Roses in May, who was bred by Margaux Farm and produced from the Speak John mare Tell a Secret, has finished first or second in 12 of 13 races and has earned $5,490,187. He also won last year's Kentucky Cup Classic (gr. II) and Prairie Meadows Cornhusker Breeders' Cup (gr. III) Handicaps and ran second in this year's Donn Handicap (gr. I).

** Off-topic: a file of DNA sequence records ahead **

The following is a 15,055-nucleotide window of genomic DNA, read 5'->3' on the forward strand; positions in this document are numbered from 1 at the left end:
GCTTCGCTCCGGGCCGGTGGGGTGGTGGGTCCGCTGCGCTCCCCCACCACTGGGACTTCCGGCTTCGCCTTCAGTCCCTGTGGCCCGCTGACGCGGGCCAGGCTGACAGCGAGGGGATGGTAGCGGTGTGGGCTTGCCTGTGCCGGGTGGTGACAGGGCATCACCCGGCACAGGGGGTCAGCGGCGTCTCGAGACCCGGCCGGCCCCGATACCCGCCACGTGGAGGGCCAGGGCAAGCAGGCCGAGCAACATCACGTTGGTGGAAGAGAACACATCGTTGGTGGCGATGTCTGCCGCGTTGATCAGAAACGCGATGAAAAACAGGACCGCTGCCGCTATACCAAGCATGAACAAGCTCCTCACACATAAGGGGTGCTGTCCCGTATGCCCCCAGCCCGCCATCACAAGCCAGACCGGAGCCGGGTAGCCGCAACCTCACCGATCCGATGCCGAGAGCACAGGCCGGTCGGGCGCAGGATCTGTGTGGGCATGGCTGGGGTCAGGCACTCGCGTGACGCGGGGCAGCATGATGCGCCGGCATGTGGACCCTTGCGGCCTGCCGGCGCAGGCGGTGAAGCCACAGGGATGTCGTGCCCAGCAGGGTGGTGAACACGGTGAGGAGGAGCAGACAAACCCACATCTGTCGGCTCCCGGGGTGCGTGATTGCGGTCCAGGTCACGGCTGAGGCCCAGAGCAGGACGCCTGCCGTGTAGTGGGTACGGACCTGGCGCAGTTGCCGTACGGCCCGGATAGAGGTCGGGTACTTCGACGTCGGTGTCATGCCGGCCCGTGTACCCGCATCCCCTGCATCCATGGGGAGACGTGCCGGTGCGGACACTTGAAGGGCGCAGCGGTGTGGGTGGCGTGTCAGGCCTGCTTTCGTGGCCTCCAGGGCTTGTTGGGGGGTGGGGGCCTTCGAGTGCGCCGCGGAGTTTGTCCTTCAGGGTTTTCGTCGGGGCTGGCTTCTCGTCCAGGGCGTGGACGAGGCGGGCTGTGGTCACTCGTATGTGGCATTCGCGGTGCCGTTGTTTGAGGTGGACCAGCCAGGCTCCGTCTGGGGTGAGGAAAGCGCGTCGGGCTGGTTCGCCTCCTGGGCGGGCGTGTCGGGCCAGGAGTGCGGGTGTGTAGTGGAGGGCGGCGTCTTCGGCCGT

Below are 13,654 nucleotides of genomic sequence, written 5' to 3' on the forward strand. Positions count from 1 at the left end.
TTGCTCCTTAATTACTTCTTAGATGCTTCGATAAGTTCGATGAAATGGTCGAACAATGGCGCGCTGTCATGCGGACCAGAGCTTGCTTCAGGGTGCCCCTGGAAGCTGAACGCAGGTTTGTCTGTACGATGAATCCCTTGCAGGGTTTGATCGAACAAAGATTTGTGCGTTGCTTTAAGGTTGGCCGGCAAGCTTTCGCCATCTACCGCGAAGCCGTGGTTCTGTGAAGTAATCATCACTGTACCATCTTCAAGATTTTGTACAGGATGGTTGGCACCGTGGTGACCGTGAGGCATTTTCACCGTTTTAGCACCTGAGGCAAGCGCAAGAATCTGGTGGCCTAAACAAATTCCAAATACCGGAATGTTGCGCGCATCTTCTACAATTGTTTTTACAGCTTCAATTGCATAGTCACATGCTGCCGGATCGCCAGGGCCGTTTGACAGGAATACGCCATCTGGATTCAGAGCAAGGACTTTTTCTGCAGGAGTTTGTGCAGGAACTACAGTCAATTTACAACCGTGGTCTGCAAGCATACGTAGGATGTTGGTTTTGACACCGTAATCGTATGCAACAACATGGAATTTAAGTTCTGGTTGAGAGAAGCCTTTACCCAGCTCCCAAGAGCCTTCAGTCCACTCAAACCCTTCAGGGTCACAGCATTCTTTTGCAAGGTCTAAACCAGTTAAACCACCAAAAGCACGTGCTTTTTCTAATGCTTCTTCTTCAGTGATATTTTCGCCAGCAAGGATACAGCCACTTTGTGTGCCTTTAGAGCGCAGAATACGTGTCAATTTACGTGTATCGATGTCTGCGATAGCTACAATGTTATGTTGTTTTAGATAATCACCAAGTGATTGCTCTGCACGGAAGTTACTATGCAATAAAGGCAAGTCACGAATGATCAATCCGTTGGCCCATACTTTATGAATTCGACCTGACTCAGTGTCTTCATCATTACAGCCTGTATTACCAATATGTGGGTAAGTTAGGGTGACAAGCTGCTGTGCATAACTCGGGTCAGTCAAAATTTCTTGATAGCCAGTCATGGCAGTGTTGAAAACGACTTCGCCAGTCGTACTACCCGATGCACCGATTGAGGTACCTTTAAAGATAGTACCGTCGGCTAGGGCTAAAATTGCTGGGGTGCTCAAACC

Roses in May, winner of the Dubai World Cup (UAE-I) in late March and first in the national NTRA poll, will begin his stallion career next year in Japan. Owners Kenneth and Sarah Ramsey have sold an interest in the breeding rights--more than 80%--in the 5-year-old son of Devil His Due to an undisclosed Japanese party, represented by Mikki Tsuge. Roses in May will continue to race for the Ramseys and be aimed for a repeat win in the Whitney Handicap (gr. I) at Saratoga and another try in the Breeders' Cup Classic – Powered by Dodge (gr. I) in October. Roses in May ran second in the race last year."The Japanese are looking for a replacement for Sunday Silence, and Roses in May is from the Halo line and Sunday Silence is a son of Halo," Kenneth Ramsey said about the comparison to the deceased Japanese stallion. "Roses in May and Sunday Silence are alike in that both are jet black and have identical facial markings. They came over several times to inspect him and couldn't believe the similarities."The price will remain confidential."It was an offer we couldn't refuse, and we get to keep a piece of the horse," he said. "After the Dubai race when we were over there, a representative for Sheikh Mohammed made overtures of buying the whole horse. They wanted 100% of him for racing as well as breeding. With the offer from the Japanese, we'll be able to send our mares to him. And if things don't work out, we can bring him back to Kentucky (Ramsey Farm near Nicholasville) to live out his final days."Following his return to Kentucky following the Dubai Cup, Roses in May has been undergoing hyperbaric oxygen treatment at the Kesmarc training center near Versailles, Ky., to help rebuild his strength. Dale Romans will remain his trainer.Ramsey said the Japanese might want Roses in May to contest the Japan Cup Dirt (Jpn-I) around Thanksgiving. "I told the man if he wins, he can lead him in the winner's circle," Ramsey said.The Ramseys might send their homebred Kitten's Joy, last year's champion turf male, to contest the Japan Cup (Jpn-I) on grass on the same card. They plan to stand Kitten's Joy at their farm next year, along with Badge of Silver and Catienus. Badge of Silver currently is in training. Catienus, last year's leading freshman sire by number of winners, is standing at Highcliff Farm near Delanson, N.Y.